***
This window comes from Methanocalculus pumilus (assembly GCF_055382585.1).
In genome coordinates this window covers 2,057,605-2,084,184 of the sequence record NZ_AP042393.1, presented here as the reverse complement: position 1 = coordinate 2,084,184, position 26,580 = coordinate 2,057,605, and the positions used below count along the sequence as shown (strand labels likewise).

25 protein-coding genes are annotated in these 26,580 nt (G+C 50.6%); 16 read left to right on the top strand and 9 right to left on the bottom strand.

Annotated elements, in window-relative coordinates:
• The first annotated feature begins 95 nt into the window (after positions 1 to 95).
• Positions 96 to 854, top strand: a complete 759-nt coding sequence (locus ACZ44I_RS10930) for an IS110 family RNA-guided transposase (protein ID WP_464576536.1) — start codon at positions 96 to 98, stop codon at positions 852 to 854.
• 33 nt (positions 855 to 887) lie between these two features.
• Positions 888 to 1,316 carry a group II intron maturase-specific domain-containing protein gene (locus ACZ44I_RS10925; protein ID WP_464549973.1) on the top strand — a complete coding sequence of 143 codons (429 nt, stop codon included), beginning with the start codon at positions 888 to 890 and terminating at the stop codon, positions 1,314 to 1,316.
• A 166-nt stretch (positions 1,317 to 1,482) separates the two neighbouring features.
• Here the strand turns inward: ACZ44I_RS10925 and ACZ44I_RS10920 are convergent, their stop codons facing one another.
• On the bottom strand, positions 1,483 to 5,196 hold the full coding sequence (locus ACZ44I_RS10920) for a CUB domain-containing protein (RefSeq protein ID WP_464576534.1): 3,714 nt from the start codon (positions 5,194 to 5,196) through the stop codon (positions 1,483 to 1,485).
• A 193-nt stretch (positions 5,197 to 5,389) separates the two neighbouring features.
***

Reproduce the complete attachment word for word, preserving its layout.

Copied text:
This window comes from Methanocalculus pumilus (assembly GCF_055382585.1).
In genome coordinates this window covers 2,057,605-2,084,184 of the sequence record NZ_AP042393.1, presented here as the reverse complement: position 1 = coordinate 2,084,184, position 26,580 = coordinate 2,057,605, and the positions used below count along the sequence as shown (strand labels likewise).

25 protein-coding genes are annotated in these 26,580 nt (G+C 50.6%); 16 read left to right on the top strand and 9 right to left on the bottom strand.

Annotated elements, in window-relative coordinates:
• The first annotated feature begins 95 nt into the window (after positions 1 to 95).
• Positions 96 to 854, top strand: a complete 759-nt coding sequence (locus ACZ44I_RS10930) for an IS110 family RNA-guided transposase (protein ID WP_464576536.1) — start codon at positions 96 to 98, stop codon at positions 852 to 854.
• 33 nt (positions 855 to 887) lie between these two features.
• Positions 888 to 1,316 carry a group II intron maturase-specific domain-containing protein gene (locus ACZ44I_RS10925; protein ID WP_464549973.1) on the top strand — a complete coding sequence of 143 codons (429 nt, stop codon included), beginning with the start codon at positions 888 to 890 and terminating at the stop codon, positions 1,314 to 1,316.
• A 166-nt stretch (positions 1,317 to 1,482) separates the two neighbouring features.
• Here the strand turns inward: ACZ44I_RS10925 and ACZ44I_RS10920 are convergent, their stop codons facing one another.
• On the bottom strand, positions 1,483 to 5,196 hold the full coding sequence (locus ACZ44I_RS10920) for a CUB domain-containing protein (RefSeq protein ID WP_464576534.1): 3,714 nt from the start codon (positions 5,194 to 5,196) through the stop codon (positions 1,483 to 1,485).
• A 193-nt stretch (positions 5,197 to 5,389) separates the two neighbouring features.